The conference – an unprecedented meeting of disparate activists from inside and outside Syria – also elected a 31-member consultative council to support the uprising, which started two and a half months ago.
Separately, Hillary Clinton, US secretary of state, on Thursday called on the international community to take tougher action on the Syrian authorities’ repression of the protests, urging countries to “get on the right side of history”.
Russia and China have objected to a draft UN Security Council resolution condemning the crackdown in Syria, which Human Rights Watch has said could have involved “crimes against humanity”.
June 02, 2011
Syrian opposition groups called Thursday for President Bashar al-Assad’s immediate resignation, in a joint declaration at the end of a two-day meeting in Turkey.
The statement, read out in the Mediterranean resort of Antalya, urged the “immediate resignation of President Bashar al-Assad from all functions he occupies.”
It urged the holding of “parliamentary and presidential elections within a period that will not exceed one year” following Assad’s resignation.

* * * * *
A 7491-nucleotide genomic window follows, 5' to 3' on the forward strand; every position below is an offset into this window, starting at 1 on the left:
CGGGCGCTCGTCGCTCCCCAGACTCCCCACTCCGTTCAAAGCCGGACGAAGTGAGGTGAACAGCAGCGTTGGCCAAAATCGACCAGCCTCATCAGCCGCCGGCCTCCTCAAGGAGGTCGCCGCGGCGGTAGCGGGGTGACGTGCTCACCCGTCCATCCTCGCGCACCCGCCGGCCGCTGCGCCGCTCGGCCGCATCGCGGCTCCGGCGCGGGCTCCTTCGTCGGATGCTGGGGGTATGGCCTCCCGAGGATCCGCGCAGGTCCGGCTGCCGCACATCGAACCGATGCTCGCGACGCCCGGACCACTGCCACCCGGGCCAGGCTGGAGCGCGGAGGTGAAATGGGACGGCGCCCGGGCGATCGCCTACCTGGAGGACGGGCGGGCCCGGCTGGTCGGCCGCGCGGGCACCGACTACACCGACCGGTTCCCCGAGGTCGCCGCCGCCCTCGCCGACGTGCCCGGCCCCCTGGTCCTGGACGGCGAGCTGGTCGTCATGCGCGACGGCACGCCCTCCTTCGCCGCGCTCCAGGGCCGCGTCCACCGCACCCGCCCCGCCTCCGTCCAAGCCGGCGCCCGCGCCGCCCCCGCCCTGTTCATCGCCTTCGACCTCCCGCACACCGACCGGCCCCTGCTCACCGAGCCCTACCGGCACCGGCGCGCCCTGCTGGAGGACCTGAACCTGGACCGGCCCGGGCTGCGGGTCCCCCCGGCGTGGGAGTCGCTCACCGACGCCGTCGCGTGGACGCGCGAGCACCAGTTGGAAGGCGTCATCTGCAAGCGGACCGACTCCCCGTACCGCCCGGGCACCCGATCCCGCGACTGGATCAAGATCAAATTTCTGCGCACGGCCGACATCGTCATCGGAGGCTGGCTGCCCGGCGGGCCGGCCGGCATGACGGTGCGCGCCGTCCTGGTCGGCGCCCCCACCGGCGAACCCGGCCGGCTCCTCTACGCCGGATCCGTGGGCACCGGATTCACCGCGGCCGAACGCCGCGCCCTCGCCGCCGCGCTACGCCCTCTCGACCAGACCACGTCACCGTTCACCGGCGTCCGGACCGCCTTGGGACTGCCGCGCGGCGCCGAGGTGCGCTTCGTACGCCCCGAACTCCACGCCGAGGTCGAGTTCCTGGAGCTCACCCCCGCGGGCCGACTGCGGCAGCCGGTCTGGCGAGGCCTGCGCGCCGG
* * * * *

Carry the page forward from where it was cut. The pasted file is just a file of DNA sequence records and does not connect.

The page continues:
The dissidents vowed “to do whatever it is up to them to bring down the regime” in Syria, welcoming the declaration with applause.
Fears over crackdown
UN genocide prevention experts warned the Syrian authorities Thursday over “apparently systematic and deliberate attacks” on unarmed civilians.
Putting new UN pressure on President Bashar al-Assad’s regime over his crackdown, UN secretary general Ban Ki-moon’s special advisors on prevention of genocide and responsibility to protect civilian populations said they were “gravely concerned” at the growing death toll from the “violent suppression” of protests.
“We are particularly alarmed at the apparently systematic and deliberate attacks by police, military, and other security forces against unarmed civilians taking part in the last two months of protests,” said the advisors Francis Deng and Edward Luck.
“The systematic and widespread attacks that are alleged to have taken place in Syria appear primarily to have targeted the civilian population,” they said in a joint statement.